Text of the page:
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Three Out of Four

August 2nd, 2007

The numbers keep on growing for online video viewers:

"Nearly 75% of US internet users watched, on average, 158 minutes of online video in May, and Google sites topped the monthly rankings with both the most unique video streamers and the most videos streamed, according to the comScore Video Metrix report for May 2007."

A Whole New Mind: Meaning

July 24th, 2007

“Meaning has become a central aspect of our work and our lives,” writes Dan Pink. According to Pink, in an age where our basic needs for survival are usually met in abundance, (although this is biased, much of our world still struggles to meet daily needs), people have been freed to search more deeply for meaning in all areas of life.

Meaning is why we started our company, to help people exchange ideas, to create new ways to communicate, to present old things in new ways, to meet the challenges of a changing media landscape.

We recently signed a video contract with an entrepreneur who is seeking great social change through his work. His life aim is to help disadvantaged people break through slim odds to become successful contributors to society. He has chosen something “meaningful” for his life, and we’re excited to help him.

There is nearly endless potential today to communicate meaningful, powerful ideas.

Technology has broken down the barriers of global communication, once limited to television, radio or newspapers and magazines. Today, everyone can have a voice.

However, when that voice carries meaning and purpose, it will be heard.


This is the seventh blog based on A Whole New Mind: Why Right-Brainers Will Rule the Future by Daniel Pink (Riverhead Books).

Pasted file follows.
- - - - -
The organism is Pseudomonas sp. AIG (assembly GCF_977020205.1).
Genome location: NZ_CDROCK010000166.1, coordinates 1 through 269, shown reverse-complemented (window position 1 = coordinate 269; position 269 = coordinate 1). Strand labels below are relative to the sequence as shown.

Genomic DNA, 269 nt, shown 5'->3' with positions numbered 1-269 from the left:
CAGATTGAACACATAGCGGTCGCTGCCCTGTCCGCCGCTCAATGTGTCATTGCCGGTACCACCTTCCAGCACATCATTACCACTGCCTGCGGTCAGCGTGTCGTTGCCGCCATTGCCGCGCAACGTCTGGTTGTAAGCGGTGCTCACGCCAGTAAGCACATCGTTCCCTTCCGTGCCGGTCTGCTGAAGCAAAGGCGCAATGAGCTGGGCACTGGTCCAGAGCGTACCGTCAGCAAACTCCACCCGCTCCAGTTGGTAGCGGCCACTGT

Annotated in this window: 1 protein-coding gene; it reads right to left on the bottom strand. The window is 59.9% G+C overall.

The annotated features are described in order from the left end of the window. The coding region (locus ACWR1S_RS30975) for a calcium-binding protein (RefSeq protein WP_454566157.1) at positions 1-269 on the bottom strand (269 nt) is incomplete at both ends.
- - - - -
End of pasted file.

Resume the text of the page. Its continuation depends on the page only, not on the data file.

Blink: The Power of Thinking Without Thinking

July 10th, 2007

I read the book Blink: The Power of Thinking Without Thinking by Malcolm Gladwell while on the beach, and I have to admit, his concepts are still churning in my conscious and subconscious. At least I'm thinking about thinking without thinking.

(Try saying the previous sentence five times fast).

Gladwell is a brilliant storyteller, and uses catchy narrative to illuminate what he calls “thin slicing,” the ability to pull together mounds of information instantly to make quality decisions, rather than mulling over mounds of analytical data.

The benefits of this type of thinking is situational, Gladwell shows, including the often positive outcome of trusting gut instincts, yet revealing the darker side of human snap judgments, often made irrationally with subconscious stereotypes.

Gladwell also pointed out an interesting corporate oddity—a high percentage of CEOs in the United States are extremely tall.

It’s a book far too complicated to break down into neat formulas, and in the end, it settles somewhere in the subconscious, a place, Gladwell says, we should all pay more attention to.

A Whole New Mind (Play)

July 1st, 2007

"Play." In the conceptual age, Pink writes, having a bit of fun is crucial to keeping work and life interesting and balanced. Divided into one part games, one part humor, and one part joyfulness, Pink makes a case for the three dimensions of "Play," including his own personal visit to a "laughter club" in India.

We all need a break. In one hour, I'll be boarding a plane to celebrate a week of "Play" on the beach.

Enjoy your 4th of July holiday!

This is the sixth blog based on A Whole New Mind: Why Right-Brainers Will Rule the Future by Daniel Pink (Riverhead Books).

A Whole New Mind (Empathy)

June 28th, 2007

According to Pink, “Empathy is the ability to imagine yourself in someone else’s position and to intuit what that person is feeling. It is the ability to stand in others’ shoes, to see with their eyes, and to feel with their hearts….Empathy is a stunning act of imaginative derring-do, the ultimate virtual reality—climbing into another’s mind to experience the world from that person’s perspective.” (159)

Recently, a client approached us about creating a video for a once popular singer who had fallen from fame and was launching a career comeback with a new book and CD. We had to create a plan to tell his story—the X factor was this—we couldn’t use footage of his interview until the conclusion of the video.